There is a lyrical feeling of wide open landscapes on the album where Blix blows soft, long tones on his instrument while Nils-Olav Johansen's twangy guitar sometimes is reminiscent of Ry Cooder playing on the soundtrack to Paris, Taxas (Warner Bros, 1989). This inspiration is especially clear on the appropriately titled "Road Movie."

Kleive's rhythmical energy prevents the music from growing completely into silence and his percussive patterns on the title track blends echoing electronic beats and oriental drum sounds to a point where it becomes hard to distinguish between the acoustic and electronic sources. On "Falk i svev" he plays a gong with meditative sounds of blowing wind in the background. It takes a while before Blix enters with a deep blue trombone line that disappears without a trace, like lines written in water.

This is modern day blues and world music echoing through hills, mountains and rivers. Blix, Kleive and Johansen are subtle sound explorers who know the importance of silence. When they do play, it is more than ok.

Steinar Aadnekvam
Freedoms Tree
Losen Records
2015

Acoustic guitarist Steinar Aadnekvam is a musical explorer like Øystein Blix, but he travels to more exotic places on Freedoms Tree (sic) where his musical past in Brazil shines through on "Viva Sagui," with bird voices and Aadnekvam's soft scat voice delivered in fast pace along with his guitar lines. Indeed, the opening title "Cold Shower" is deceptive. There is nothing cold about the warm groove that opens the record. Instead, the leader's nylon string guitar and breathy vocals complement the elegant playing of the rhythm section.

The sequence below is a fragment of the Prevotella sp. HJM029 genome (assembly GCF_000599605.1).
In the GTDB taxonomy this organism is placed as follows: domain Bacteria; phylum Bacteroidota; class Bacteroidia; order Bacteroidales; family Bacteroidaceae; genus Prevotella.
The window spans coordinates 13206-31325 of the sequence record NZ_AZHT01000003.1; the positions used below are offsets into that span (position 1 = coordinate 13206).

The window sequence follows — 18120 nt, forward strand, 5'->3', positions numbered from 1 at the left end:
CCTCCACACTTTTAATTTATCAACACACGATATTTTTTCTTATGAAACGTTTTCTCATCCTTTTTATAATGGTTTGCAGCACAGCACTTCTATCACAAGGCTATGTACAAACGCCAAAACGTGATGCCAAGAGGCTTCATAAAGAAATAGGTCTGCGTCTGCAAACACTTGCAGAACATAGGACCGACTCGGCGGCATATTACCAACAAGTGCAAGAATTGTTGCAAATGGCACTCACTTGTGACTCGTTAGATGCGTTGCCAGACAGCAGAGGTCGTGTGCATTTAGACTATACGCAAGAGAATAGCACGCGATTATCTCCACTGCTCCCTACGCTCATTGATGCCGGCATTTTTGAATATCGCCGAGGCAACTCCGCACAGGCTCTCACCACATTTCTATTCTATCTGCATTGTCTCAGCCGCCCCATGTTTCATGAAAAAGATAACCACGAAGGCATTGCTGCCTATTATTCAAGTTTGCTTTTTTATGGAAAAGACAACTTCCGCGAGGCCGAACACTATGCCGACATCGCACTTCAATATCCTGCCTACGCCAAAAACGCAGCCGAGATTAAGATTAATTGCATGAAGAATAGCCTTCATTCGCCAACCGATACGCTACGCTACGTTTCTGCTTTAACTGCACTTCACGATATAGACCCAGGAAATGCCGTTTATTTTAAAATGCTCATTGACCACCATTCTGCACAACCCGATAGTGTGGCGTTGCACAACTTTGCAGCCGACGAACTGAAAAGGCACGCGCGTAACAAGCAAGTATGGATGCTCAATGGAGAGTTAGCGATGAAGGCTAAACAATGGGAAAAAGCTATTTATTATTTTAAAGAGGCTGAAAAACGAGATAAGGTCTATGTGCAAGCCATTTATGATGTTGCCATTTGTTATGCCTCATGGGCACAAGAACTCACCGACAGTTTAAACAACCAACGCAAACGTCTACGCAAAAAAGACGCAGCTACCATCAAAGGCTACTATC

On "Hillside," the good feeling continues with Peter Fredman's dancing flute motifs and lively percussion. The full crossover potential of the record is revealed on two fine pop confections, "You are my Sunshine and my Smile" and "Dare to Dream," where Aadnekvam successfully tries his luck as a singer. On Agredecendo, he steps aside and lets violinist Santiago Jimenez Borges swirling violin take the spotlight.

There is also room for a funky little tune with a deeper message. In the notes, Aadnekvam describes his reason for writing the piece "Ecology": "'Ecology' is an alarm call about the state of our planet. Its 12/8 afro groove holds a 'broken' blues chorus and its lyrical passages remind us what is beautiful, while its cutting rhythms and suggestive mood remind us of the urgency of our collective problem."